Scotland politics

Scottish independence: Lib Dems to unveil 'Home Rule' plan

Sir Menzies Campbell
Image caption The Lib Dem commission was chaired by Sir Menzies Campbell

Scotland would raise around two thirds of all the money it spends, under proposals due to be unveiled by the Scottish Liberal Democrats.

The plan is contained in the party's blueprint for 'home rule' which has been obtained by BBC Scotland.

The Lib Dems hope other parties will adopt the proposals if voters reject independence in the 2014 referendum.

It proposes, however, that the Act of Union between England and Scotland should be scrapped.

The radical plans are among 56 recommendations made by a commission chaired by former party leader Sir Menzies Campbell.

The commission's report is due to be released on Wednesday.

A leaked copy suggests allowing the Scottish Parliament to collect almost all income tax, capital gains tax, inheritance tax and air passenger duty - but not VAT, alcohol or excise duties.

It also proposes the UK adopting a federal system, which would create a series of regional and national parliaments and assemblies across the United Kingdom, with a federal government retaining powers over foreign affairs, defence, currency, welfare and pensions.

The report acknowledges that different parts of the UK may wish to move at different speeds towards federalism, adding: "The move to home rule status for Scotland, in which it enjoys a federal relationship with the rest of the United Kingdom, is a first stage that can proceed ahead of the rest."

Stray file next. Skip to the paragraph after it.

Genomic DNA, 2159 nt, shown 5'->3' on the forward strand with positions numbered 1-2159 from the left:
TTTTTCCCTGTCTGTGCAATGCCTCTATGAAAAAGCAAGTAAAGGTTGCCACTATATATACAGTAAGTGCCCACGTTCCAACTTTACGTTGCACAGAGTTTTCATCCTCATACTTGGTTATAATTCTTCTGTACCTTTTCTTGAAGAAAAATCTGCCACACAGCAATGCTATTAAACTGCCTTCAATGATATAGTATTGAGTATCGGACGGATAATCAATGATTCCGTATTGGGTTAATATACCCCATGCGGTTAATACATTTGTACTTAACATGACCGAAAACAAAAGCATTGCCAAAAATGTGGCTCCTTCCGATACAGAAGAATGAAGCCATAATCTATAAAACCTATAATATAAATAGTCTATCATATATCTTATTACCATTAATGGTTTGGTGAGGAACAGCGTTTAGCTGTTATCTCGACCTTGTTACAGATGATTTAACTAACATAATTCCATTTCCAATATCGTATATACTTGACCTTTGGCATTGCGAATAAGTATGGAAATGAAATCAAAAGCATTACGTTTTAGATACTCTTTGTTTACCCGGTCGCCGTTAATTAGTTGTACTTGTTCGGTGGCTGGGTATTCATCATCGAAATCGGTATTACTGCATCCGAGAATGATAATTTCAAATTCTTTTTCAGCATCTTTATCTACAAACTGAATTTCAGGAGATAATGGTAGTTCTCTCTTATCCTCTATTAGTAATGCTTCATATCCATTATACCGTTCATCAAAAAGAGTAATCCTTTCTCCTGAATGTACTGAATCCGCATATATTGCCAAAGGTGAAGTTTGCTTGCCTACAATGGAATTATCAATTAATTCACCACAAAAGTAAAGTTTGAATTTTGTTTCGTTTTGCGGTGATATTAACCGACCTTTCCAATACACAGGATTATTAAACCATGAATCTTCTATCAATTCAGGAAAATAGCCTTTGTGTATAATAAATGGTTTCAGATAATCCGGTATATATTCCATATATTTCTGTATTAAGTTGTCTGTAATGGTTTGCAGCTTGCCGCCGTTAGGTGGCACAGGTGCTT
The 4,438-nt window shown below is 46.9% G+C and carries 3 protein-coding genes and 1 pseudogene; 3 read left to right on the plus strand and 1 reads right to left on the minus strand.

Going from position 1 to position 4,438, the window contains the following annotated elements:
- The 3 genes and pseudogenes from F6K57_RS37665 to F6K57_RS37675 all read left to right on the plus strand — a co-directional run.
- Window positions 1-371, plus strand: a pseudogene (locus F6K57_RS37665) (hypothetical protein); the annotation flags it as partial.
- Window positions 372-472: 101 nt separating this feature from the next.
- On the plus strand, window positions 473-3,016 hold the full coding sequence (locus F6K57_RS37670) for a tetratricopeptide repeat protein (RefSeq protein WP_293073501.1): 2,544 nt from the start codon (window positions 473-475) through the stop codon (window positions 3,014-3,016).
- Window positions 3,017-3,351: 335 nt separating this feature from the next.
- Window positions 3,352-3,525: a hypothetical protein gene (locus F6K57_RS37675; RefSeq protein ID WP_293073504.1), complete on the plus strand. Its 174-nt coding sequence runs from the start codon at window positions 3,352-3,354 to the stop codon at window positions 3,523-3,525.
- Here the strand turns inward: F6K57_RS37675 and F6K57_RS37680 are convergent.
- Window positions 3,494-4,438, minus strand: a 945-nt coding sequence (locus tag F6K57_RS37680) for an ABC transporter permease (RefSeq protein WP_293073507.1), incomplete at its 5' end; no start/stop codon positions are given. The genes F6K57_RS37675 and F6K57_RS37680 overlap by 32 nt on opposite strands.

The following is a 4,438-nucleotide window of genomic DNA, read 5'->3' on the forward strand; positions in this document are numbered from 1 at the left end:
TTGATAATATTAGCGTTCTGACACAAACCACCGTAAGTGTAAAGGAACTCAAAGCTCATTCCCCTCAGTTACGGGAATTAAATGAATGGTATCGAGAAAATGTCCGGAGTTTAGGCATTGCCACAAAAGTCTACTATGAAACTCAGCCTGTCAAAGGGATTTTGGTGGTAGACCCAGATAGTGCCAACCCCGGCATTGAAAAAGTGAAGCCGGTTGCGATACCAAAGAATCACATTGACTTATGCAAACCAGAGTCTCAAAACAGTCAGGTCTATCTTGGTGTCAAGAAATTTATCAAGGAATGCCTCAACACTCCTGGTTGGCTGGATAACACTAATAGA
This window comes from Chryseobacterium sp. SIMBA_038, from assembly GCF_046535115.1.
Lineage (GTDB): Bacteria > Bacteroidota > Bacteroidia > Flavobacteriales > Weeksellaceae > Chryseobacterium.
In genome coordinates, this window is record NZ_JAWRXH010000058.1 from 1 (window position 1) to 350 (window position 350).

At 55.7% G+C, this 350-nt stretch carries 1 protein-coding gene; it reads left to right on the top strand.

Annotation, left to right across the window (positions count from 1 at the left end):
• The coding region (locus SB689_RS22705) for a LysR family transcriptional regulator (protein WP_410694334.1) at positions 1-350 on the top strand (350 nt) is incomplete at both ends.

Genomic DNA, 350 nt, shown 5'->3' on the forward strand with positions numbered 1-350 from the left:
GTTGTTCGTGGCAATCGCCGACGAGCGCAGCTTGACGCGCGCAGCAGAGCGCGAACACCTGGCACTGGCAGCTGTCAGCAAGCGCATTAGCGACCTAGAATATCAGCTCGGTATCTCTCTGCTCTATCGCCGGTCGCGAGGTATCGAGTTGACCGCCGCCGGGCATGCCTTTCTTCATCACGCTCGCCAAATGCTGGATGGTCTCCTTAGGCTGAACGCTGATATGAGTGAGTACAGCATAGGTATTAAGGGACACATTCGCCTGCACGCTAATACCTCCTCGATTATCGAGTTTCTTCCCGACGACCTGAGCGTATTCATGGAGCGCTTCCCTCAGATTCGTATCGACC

In his introduction to the report, Sir Menzies said it was his "firm belief" that the proposals were in the best interests of every part of the UK - not just Scotland.

He wrote: "The ideas and structure we have laid out are unlikely to be achieved in one leap. Our priority is to secure and entrench a broader home rule settlement for Scotland, but there can be no doubt that this would benefit from major change at Westminster too.

"Over time, we are confident that the constitutional debate in England, currently under-developed, will progress and reach a conclusion - but time will be required for that debate.

"We expect that Scotland will contribute to the terms of that debate, at least by example, but it is for people in England to determine how they wish their own national and regional identities expressed within the constitutional structures of our United Kingdom."

He added: "Scotland will thrive with the fiscal responsibility and authority that comes with home rule, but that home rule settlement can only be stable if it forms part of the move to a truly federal United Kingdom. We shall promote home rule and federalism at every opportunity.

Home rule has been an ambition of the Lib Dems for 100 years, and the commission provides the party with an argument with which to fight independence, BBC Scotland's political correspondent Tim Reid said.

And a federal system, Sir Menzies argues, answers the age-old West Lothian Question of how purely English matters should be dealt with at Westminster, and he says the Act of Union should be replaced with a Declaration of Federal Union.

Related Internet links

The BBC is not responsible for the content of external Internet sites